Paternity leave & shared parenting: Labour boldly opens door marked ‘Do Not Open’

By Richard Dunstan, Workflex blog editor

There must have been much grinding of teeth among Liberal Democrat ministers and MPs on Monday morning, as Labour leader Ed Miliband garnered acres of advance media coverage for a speech in which, it was reported, he would commit a Labour government to doubling statutory paternity leave, from two to four weeks. For, not only did the Liberal Democrats adopt an arguably more impressive pledge to treble paternity leave to six weeks as long ago as September, but – as far as I can tell – Miliband delivered no such speech on Monday.

There’s certainly no transcript of any speech, nor even a press release. But the media had clearly been given the same song sheet to sing from, with everyone from the BBC to the Daily Mail reporting that Miliband would, later on Monday, say that:

Thanks to the last Labour government, fathers have two weeks’ paid paternity leave. Millions of families have benefited, with parents saying this has helped them support each other, share caring responsibilities and bond with their children. But the money isn’t great, and too many dads don’t take up their rights because they feel they have to go back to work so they can provide for their family.

The move was largely welcomed by media commentators as a positive step in the right direction, with only the Telegraph departing violently from the script to lambast the new pledge as a “spectacularly bad” response to the Coalition’s policy of shared parental leave, which it described as “the most progressive new parent support policy that Britain has ever had.”  And, while the four in 10 new fathers who will not qualify for shared parental leave might well disagree with that assessment, the Telegraph does have a point. For, as a number of more thoughtful (and knowledgeable) analysts have noted since Monday, an extra two weeks of paternity leave does not a revolution in shared parenting make. Labour’s proposed four weeks of paternity leave would still leave the UK lagging some way behind Norway, Sweden, Germany, Finland, Belgium, Iceland and Luxembourg.

Indeed, to at least one (essentially sympathetic) blogger, the move appeared to be less about progressive policy-making than creating “a headline to help persuade disaffected supporters to vote Labour in May”. And it is certainly true that there was no mention of paternity leave in last summer’s National Policy Forum report, which is supposed to form the basis of Labour’s general election manifesto. Yet the new policy, as now espoused by Miliband, was first proposed by left-leaning think tank IPPR in June last year. Curiouser and curiouser, but polling by YouGov confirms that extending paternity leave is popular with both men and women.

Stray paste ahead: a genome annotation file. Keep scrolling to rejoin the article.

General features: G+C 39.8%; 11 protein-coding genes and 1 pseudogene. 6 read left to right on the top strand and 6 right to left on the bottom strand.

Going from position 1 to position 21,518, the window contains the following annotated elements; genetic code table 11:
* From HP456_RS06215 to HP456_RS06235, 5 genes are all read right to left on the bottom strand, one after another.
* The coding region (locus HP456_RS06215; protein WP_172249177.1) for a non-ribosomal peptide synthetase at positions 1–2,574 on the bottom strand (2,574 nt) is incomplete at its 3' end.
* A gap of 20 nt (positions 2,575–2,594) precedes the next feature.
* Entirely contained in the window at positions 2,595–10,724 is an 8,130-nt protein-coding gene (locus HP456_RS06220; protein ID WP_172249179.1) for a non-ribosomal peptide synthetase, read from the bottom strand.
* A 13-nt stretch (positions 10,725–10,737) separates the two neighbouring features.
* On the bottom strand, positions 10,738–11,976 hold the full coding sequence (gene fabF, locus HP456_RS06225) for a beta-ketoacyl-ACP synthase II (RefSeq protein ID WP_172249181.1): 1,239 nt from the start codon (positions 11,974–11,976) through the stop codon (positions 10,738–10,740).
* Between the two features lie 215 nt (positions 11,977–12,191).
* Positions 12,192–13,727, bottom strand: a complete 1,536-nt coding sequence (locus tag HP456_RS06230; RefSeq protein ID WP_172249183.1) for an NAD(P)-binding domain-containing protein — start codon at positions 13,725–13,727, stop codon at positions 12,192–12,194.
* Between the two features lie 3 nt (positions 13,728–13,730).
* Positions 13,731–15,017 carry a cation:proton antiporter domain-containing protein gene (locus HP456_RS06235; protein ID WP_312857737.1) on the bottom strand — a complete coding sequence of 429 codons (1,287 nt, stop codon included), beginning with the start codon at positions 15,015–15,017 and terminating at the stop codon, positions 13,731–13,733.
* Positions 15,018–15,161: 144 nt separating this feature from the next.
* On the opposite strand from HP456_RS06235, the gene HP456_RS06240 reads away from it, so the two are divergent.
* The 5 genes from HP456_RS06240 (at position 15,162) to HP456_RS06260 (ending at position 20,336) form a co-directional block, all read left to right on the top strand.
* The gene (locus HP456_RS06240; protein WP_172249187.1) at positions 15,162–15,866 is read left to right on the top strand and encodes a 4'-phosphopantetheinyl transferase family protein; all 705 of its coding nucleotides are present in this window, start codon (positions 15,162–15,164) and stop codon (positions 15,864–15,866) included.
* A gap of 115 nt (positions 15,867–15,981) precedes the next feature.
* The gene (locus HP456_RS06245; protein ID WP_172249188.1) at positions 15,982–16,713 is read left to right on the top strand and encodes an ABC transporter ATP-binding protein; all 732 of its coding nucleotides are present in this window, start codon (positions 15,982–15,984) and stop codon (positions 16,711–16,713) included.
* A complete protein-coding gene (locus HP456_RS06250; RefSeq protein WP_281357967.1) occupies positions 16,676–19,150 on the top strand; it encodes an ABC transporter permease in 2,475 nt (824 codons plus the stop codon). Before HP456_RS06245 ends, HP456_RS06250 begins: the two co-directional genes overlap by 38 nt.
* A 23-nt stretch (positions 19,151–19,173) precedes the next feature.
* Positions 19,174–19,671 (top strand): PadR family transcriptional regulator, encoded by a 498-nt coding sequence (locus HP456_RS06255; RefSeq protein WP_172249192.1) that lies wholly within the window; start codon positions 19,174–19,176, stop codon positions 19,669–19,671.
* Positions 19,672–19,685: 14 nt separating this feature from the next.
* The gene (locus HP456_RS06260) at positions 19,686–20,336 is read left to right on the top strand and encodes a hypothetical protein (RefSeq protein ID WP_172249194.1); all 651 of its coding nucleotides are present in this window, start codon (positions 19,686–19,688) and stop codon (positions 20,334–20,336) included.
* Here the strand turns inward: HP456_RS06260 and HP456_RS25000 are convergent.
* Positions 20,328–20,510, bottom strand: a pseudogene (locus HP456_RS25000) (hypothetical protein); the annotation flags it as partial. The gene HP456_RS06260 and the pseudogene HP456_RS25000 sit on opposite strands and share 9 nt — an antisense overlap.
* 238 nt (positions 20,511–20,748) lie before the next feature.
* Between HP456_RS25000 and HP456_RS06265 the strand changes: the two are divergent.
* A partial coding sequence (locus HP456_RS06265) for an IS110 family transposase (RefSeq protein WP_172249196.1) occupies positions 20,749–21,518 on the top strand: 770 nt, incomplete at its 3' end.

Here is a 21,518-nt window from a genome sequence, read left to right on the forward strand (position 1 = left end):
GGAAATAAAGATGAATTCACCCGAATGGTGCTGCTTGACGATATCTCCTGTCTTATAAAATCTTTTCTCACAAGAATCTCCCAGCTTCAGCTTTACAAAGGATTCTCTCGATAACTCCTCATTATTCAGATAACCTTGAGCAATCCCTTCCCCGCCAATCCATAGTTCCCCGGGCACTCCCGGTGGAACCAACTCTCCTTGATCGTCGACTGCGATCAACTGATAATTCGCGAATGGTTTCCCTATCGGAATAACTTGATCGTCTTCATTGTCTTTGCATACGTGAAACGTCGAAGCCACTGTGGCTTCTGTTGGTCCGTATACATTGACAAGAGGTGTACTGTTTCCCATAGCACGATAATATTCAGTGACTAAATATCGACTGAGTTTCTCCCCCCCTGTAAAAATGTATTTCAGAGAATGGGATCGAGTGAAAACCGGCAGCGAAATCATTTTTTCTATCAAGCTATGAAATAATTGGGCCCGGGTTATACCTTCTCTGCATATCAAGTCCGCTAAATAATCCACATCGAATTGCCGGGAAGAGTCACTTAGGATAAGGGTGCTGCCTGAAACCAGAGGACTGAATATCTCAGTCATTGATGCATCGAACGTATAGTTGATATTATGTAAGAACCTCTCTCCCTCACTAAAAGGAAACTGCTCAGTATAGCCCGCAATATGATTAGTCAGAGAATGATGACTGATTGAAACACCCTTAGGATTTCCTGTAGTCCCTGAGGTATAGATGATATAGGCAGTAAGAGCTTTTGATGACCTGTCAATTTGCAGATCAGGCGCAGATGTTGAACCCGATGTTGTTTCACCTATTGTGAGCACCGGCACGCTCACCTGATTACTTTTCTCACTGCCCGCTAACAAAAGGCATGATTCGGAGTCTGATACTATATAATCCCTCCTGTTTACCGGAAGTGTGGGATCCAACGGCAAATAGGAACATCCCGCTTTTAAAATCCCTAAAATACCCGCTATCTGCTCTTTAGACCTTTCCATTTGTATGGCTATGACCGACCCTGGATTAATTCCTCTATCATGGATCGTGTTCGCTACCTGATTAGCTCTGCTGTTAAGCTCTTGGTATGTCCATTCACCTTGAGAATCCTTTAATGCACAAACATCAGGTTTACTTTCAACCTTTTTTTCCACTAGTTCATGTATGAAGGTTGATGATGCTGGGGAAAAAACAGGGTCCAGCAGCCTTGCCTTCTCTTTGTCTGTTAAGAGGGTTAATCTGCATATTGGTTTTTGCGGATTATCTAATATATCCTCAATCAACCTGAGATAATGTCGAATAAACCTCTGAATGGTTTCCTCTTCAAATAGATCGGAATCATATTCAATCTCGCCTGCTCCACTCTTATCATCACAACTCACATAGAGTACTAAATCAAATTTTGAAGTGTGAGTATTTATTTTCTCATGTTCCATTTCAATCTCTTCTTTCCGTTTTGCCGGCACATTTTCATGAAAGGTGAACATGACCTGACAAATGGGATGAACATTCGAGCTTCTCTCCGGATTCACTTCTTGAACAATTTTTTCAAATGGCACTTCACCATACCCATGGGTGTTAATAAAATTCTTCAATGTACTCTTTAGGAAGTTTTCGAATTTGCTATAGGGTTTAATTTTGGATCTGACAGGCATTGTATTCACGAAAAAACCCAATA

The employer lobby groups were not terribly impressed either, with the never knowingly understated British Chambers of Commerce grumbling that “well-meaning proposals such as this create very real costs for businesses, which can in turn lead to reduced productivity, reduced growth and fewer jobs”. Heavens above! And the Federation of Small Businesses certainly has a point when it says that “altering paternity leave so soon after introducing shared parental leave has the potential to cause confusion amongst businesses that are only getting to grips with the most recent changes [i.e. shared parental leave].”

However, as Working Families chief executive Sarah Jackson noted, “businesses need to go with the grain of modern family life,” and our research confirms there is an appetite among young fathers, in particular, to do their share of childcare. Increasing paternity and parental leave creates an opportunity for businesses to help a core group of employees “give their best at work by recognising that they also want to give their best at home.” British bosses (and their lobby groups) should perhaps heed the words of this Swedish CEO, who fully expects his male employees to “take six months off at some point during their child’s early life”, and is in no doubt that “when our employees – both male and female – take time off to be with their children, it’s good for us in the long-term”.

In any case, the real radicalism in Miliband’s announcement is not the extra two weeks of paternity leave – as welcome as that is – but his pledge that all four weeks would be paid at £260 per week, the equivalent of a 40-hour week on the minimum wage and almost double the current, shockingly low rate of £138.18 per week. Because, if Labour now considers it necessary to pay fathers at least £260 per week to get them to take their full entitlement to paternity leave, as it surely is, then the same undoubtedly applies to shared parental leave. And it is inconceivable that a future government could pay fathers £260 per week when taking shared parental leave unless it paid women at least the same when they take maternity or shared parental leave.

Perhaps unthinkingly, Labour has boldly gone where no mainstream political party has gone before. Without even delivering a speech, Ed Miliband and his advisers have erected a neon-lit question mark over the ludicrously low rate at which statutory maternity, paternity and shared parental leave are paid.

And there’s now no way to turn off the power.

 

 

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